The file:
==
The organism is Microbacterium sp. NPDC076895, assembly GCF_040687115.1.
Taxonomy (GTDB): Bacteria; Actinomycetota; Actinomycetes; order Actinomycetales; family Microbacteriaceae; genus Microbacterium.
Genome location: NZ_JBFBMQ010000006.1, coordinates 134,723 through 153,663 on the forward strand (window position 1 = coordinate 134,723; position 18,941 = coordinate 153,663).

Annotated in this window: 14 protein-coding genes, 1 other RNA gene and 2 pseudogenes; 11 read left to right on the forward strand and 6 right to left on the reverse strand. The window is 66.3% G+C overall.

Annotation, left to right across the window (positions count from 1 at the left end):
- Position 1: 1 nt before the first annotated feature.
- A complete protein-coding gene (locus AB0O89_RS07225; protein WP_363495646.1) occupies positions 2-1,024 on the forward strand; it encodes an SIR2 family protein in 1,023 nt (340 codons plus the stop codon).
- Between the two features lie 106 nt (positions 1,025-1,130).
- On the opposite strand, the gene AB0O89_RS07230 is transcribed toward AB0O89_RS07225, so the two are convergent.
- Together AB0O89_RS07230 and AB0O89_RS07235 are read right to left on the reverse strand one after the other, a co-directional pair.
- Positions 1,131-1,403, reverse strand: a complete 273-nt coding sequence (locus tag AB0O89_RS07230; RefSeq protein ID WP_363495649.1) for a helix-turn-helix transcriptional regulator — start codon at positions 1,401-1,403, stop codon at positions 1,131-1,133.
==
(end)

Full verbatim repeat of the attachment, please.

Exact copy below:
The organism is Microbacterium sp. NPDC076895, assembly GCF_040687115.1.
Taxonomy (GTDB): Bacteria; Actinomycetota; Actinomycetes; order Actinomycetales; family Microbacteriaceae; genus Microbacterium.
Genome location: NZ_JBFBMQ010000006.1, coordinates 134,723 through 153,663 on the forward strand (window position 1 = coordinate 134,723; position 18,941 = coordinate 153,663).

Annotated in this window: 14 protein-coding genes, 1 other RNA gene and 2 pseudogenes; 11 read left to right on the forward strand and 6 right to left on the reverse strand. The window is 66.3% G+C overall.

Annotation, left to right across the window (positions count from 1 at the left end):
- Position 1: 1 nt before the first annotated feature.
- A complete protein-coding gene (locus AB0O89_RS07225; protein WP_363495646.1) occupies positions 2-1,024 on the forward strand; it encodes an SIR2 family protein in 1,023 nt (340 codons plus the stop codon).
- Between the two features lie 106 nt (positions 1,025-1,130).
- On the opposite strand, the gene AB0O89_RS07230 is transcribed toward AB0O89_RS07225, so the two are convergent.
- Together AB0O89_RS07230 and AB0O89_RS07235 are read right to left on the reverse strand one after the other, a co-directional pair.
- Positions 1,131-1,403, reverse strand: a complete 273-nt coding sequence (locus tag AB0O89_RS07230; RefSeq protein ID WP_363495649.1) for a helix-turn-helix transcriptional regulator — start codon at positions 1,401-1,403, stop codon at positions 1,131-1,133.